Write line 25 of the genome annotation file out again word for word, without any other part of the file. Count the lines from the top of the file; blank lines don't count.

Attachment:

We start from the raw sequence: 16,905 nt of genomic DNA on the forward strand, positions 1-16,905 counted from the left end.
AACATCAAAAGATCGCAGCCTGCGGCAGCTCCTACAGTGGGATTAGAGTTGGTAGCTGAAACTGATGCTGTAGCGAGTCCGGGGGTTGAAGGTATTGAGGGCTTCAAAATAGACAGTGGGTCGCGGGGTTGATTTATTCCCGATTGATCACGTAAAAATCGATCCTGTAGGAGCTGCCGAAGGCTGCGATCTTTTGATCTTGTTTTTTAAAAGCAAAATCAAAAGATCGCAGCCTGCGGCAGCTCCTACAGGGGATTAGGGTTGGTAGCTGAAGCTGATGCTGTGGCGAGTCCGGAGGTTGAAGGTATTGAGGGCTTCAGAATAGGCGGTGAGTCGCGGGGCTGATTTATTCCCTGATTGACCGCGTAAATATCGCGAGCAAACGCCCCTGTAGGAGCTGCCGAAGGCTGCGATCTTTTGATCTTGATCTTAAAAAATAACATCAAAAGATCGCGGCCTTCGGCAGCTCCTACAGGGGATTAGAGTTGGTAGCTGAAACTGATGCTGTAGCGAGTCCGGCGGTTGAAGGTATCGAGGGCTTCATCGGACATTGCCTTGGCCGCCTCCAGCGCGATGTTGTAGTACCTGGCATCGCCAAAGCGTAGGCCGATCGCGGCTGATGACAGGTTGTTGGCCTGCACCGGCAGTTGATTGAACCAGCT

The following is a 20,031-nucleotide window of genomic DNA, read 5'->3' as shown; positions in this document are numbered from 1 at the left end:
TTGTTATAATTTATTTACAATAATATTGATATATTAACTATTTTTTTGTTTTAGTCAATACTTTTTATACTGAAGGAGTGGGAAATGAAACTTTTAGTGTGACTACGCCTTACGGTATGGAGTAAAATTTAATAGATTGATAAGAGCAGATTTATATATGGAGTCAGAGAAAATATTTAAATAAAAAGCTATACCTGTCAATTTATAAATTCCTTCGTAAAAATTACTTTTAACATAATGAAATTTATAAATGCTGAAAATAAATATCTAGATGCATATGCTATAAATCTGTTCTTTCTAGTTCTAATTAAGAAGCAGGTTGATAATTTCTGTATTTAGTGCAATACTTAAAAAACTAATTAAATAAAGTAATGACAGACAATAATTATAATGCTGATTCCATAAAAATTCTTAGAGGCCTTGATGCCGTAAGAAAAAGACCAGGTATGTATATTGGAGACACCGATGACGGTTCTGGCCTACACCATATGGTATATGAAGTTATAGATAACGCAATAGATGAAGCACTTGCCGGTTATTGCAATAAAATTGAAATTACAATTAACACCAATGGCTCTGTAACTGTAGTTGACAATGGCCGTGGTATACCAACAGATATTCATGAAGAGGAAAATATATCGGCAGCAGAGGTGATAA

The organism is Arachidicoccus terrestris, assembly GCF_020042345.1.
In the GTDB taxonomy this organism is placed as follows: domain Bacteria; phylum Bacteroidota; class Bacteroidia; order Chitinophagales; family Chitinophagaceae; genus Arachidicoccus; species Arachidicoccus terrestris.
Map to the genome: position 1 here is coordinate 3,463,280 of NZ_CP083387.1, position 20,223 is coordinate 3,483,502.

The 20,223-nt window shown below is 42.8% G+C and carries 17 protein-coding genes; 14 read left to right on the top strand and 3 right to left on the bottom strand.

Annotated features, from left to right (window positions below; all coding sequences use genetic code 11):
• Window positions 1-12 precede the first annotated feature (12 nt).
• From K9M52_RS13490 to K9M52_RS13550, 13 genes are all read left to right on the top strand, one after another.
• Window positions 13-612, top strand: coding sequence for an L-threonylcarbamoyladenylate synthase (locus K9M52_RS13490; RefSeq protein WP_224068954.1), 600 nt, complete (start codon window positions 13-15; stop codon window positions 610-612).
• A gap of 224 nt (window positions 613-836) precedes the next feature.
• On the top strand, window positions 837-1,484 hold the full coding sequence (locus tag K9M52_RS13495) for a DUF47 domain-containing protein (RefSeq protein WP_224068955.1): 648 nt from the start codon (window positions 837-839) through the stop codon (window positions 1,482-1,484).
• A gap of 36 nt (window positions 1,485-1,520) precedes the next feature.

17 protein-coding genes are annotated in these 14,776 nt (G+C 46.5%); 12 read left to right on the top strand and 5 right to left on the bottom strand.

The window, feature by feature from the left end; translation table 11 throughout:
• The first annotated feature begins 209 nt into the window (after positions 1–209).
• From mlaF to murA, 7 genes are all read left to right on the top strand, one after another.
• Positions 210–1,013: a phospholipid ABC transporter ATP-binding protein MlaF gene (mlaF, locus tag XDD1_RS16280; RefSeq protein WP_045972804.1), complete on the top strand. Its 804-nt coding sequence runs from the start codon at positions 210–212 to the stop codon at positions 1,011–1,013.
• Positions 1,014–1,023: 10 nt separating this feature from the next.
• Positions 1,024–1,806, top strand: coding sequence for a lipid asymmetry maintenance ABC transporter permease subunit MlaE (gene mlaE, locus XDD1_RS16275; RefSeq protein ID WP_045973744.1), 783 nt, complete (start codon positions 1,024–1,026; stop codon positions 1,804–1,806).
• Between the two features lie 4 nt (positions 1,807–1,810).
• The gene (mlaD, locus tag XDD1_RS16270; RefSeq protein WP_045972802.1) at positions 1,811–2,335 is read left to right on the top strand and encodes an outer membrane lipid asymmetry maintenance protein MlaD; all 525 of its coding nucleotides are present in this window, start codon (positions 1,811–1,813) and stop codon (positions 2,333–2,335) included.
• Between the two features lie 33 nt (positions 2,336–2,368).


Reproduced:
• Between the two features lie 33 nt (positions 2,336–2,368).